Architecture as the mirror of an age. Part II: new shapes and tastes

Second article written by Alex Ulko from the series about the architecture of Central Asia. In the new part the author analyzes the “frozen music,” which was born in modern society

Second article written by Alex Ulko from the series about the architecture of Central Asia. In the new part the author analyzes the “frozen music,” which was born in modern society

Editor’s note: The first part can be found here

Earlier I wrote about the buildings that have been destroyed in Uzbekistan in recent years, trying to figure out some of cultural patterns responsible for these demolition campaigns.  Now I would like to discuss the kind of architecture that appears in passim, not commissioned by presidents or local authorities, but designed and constructed either by its owners and users or by their close associates.

What strikes me as an evident but largely overlooked fact is that this authentic, grassroots architecture, rich or poor, is in fact, quite different to the one supported by the government. They are based on entirely different visions and principles. The Uzbek authorities want to rule unified, modern, orderly and clean, almost sterile cities, preferably with large open spaces and minimum passers-by. There should be no small architectural forms, such as small shops, garages, warehouses, cottages or any other odd constructions: just large shopping malls, residential houses, hotels and different civic buildings.

On the other hand, ordinary people want something quite different. To start with a simple village house, its design is very close to a barrack or a barn, and even in cities like Tashkent the traditional residential areas are still made up of chaotically and disorderly located, simple, often quite long houses.

Simple adobe huts near Gallaorol, scarcely supplied with electricity, gas or water

An aerial view of one of Tashkent’s more traditional residential areas

Little attention is paid to the external looks of such houses and the space between them is often neglected despite the huge role that community plays in the traditional social life in Uzbekistan – the communal connections are simply expresses in a different way (i.e. with the help of functional connections between people). The tendency to reproduce the simplest of architectural shapes, the parallelepiped, in different variations without any need for any visually more attractive and diverse shapes, is evident even in more hi-end architecture, for example, toikhona (restaurant that caters only for holiday or festival gatherings).

While such lack of attention to style and architectural forms can be justifiably attributed to low living standards, poor education and insufficient resources available to the rural population, the current developments in the upmarket architecture beg more questions. Restaurants and private residential houses belonging to the opulent classes demonstrate another dissonance with the uniformed, sterile and almost austere style promoted by the authorities. These would have been the examples of most distastefully excessive and garish architectural forms, had they been not preceded and inspired by the villas of the ‘new Russians’ and some architectural wonders that can be found galore in the oil-rich Middle East countries.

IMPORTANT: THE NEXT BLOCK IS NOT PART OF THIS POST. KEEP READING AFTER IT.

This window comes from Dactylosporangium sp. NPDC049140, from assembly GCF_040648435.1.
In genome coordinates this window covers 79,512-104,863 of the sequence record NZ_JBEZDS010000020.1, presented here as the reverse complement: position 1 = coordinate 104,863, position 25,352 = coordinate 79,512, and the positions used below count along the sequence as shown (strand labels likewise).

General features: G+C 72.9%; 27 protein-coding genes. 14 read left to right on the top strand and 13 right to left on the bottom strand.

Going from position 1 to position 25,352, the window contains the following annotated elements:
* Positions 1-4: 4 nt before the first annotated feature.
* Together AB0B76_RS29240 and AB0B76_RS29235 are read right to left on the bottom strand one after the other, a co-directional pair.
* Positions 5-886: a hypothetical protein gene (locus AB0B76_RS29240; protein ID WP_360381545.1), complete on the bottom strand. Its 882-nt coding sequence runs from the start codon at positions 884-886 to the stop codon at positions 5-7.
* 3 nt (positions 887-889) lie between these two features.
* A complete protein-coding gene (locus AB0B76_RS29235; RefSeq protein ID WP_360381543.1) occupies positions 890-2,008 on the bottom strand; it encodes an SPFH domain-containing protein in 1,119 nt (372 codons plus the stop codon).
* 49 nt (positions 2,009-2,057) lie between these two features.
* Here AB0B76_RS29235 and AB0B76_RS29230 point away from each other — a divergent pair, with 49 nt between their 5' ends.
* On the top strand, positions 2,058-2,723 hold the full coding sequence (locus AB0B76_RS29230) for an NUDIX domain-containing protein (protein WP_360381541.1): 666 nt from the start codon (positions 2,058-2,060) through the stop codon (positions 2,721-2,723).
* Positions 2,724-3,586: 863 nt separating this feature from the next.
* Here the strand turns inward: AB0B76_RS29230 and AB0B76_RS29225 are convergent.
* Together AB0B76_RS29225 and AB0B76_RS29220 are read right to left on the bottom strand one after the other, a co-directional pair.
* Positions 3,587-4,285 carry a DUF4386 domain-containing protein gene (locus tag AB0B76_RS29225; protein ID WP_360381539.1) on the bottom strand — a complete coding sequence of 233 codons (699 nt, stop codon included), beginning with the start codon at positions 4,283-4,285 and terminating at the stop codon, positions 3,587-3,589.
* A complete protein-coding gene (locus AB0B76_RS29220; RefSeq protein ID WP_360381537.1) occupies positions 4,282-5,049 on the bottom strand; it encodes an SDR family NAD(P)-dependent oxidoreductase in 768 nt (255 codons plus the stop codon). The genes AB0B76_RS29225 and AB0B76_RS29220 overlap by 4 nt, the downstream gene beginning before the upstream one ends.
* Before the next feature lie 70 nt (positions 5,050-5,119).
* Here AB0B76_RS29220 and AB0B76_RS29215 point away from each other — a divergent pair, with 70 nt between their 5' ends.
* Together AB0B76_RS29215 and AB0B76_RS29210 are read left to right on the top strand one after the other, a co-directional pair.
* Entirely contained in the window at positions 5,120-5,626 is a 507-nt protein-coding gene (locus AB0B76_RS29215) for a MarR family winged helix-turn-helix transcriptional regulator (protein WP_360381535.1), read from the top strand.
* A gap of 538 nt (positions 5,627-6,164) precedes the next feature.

Summer villas to let on the road to the Charvak reservoir near Tashkent

A fragment of the architectural décor in one of Samarkand’s newer restaurants. Note a rubber shoe and a bundle of herbs hanging from the roof to ward off evil spirits

With its concoction of Neo-baroque and Stalinist decor, pulled atop simplistic concrete frames, these buildings are not mere imitations – they are imitations of imitations that lack any originality of design, but more than compensate for this shortage with some interesting architectural solutions related to the interaction between construction and décor. 

An almost finished restaurant in Samarkand shows remarkable indifference to the incompleteness of its décor

The back view of an opulent toi-khona in Tashkent is an even more straightforward statement

These buildings, therefore not only represent the concept of beauty of the new rich with their kitsch ornaments and sugary colours, but they also demonstrate a purely functionalist approach to architecture – but not the one envisaged by Le Corbusier and Mies van der Rohe. They perfectly suit the local phatic, conventional and positive public culture, where make-believe is not viewed as something insincere or deceptive. These excesses are not to be taken at their face value, they only represent this value, they signify something important for the owners, visitors and passers-by: they are first and foremost status-ascribing, and, conventionally, can be also lived in,  dined and even worked at.

A Soviet-era industrial building near Yangiyul re-decorated circa 2010. It has its windows completely covered with wallpaper ‘reflecting’ blue sky with clouds

All photos by Alex Ulko

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